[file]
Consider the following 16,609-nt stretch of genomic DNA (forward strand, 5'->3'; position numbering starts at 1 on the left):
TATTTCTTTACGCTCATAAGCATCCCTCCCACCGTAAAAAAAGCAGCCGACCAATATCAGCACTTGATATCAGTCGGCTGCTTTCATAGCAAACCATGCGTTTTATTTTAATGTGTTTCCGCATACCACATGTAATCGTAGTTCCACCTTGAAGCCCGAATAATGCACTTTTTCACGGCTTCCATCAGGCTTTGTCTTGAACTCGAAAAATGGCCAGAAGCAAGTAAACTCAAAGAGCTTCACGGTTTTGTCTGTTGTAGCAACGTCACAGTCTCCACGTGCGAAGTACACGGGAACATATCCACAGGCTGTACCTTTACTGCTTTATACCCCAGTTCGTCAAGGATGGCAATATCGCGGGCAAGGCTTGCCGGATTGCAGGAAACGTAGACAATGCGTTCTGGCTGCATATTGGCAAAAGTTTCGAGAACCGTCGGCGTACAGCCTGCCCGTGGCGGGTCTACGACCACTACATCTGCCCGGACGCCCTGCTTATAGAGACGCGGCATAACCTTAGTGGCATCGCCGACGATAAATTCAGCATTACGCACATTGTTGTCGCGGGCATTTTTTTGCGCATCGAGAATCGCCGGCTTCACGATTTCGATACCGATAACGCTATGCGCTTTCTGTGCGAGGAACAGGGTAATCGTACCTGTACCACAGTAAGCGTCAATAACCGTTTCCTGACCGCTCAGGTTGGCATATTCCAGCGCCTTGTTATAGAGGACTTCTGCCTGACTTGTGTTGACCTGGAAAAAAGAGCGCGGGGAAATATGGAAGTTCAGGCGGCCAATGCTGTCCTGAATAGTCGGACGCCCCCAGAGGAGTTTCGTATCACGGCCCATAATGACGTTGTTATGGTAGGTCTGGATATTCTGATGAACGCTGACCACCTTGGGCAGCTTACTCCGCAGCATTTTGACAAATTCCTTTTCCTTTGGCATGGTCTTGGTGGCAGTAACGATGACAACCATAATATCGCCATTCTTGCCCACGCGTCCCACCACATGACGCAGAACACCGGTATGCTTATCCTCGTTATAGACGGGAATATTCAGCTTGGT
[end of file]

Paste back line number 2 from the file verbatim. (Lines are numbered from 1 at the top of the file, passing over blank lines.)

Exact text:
TATTTCTTTACGCTCATAAGCATCCCTCCCACCGTAAAAAAAGCAGCCGACCAATATCAGCACTTGATATCAGTCGGCTGCTTTCATAGCAAACCATGCGTTTTATTTTAATGTGTTTCCGCATACCACATGTAATCGTAGTTCCACCTTGAAGCCCGAATAATGCACTTTTTCACGGCTTCCATCAGGCTTTGTCTTGAACTCGAAAAATGGCCAGAAGCAAGTAAACTCAAAGAGCTTCACGGTTTTGTCTGTTGTAGCAACGTCACAGTCTCCACGTGCGAAGTACACGGGAACATATCCACAGGCTGTACCTTTACTGCTTTATACCCCAGTTCGTCAAGGATGGCAATATCGCGGGCAAGGCTTGCCGGATTGCAGGAAACGTAGACAATGCGTTCTGGCTGCATATTGGCAAAAGTTTCGAGAACCGTCGGCGTACAGCCTGCCCGTGGCGGGTCTACGACCACTACATCTGCCCGGACGCCCTGCTTATAGAGACGCGGCATAACCTTAGTGGCATCGCCGACGATAAATTCAGCATTACGCACATTGTTGTCGCGGGCATTTTTTTGCGCATCGAGAATCGCCGGCTTCACGATTTCGATACCGATAACGCTATGCGCTTTCTGTGCGAGGAACAGGGTAATCGTACCTGTACCACAGTAAGCGTCAATAACCGTTTCCTGACCGCTCAGGTTGGCATATTCCAGCGCCTTGTTATAGAGGACTTCTGCCTGACTTGTGTTGACCTGGAAAAAAGAGCGCGGGGAAATATGGAAGTTCAGGCGGCCAATGCTGTCCTGAATAGTCGGACGCCCCCAGAGGAGTTTCGTATCACGGCCCATAATGACGTTGTTATGGTAGGTCTGGATATTCTGATGAACGCTGACCACCTTGGGCAGCTTACTCCGCAGCATTTTGACAAATTCCTTTTCCTTTGGCATGGTCTTGGTGGCAGTAACGATGACAACCATAATATCGCCATTCTTGCCCACGCGTCCCACCACATGACGCAGAACACCGGTATGCTTATCCTCGTTATAGACGGGAATATTCAGCTTGGT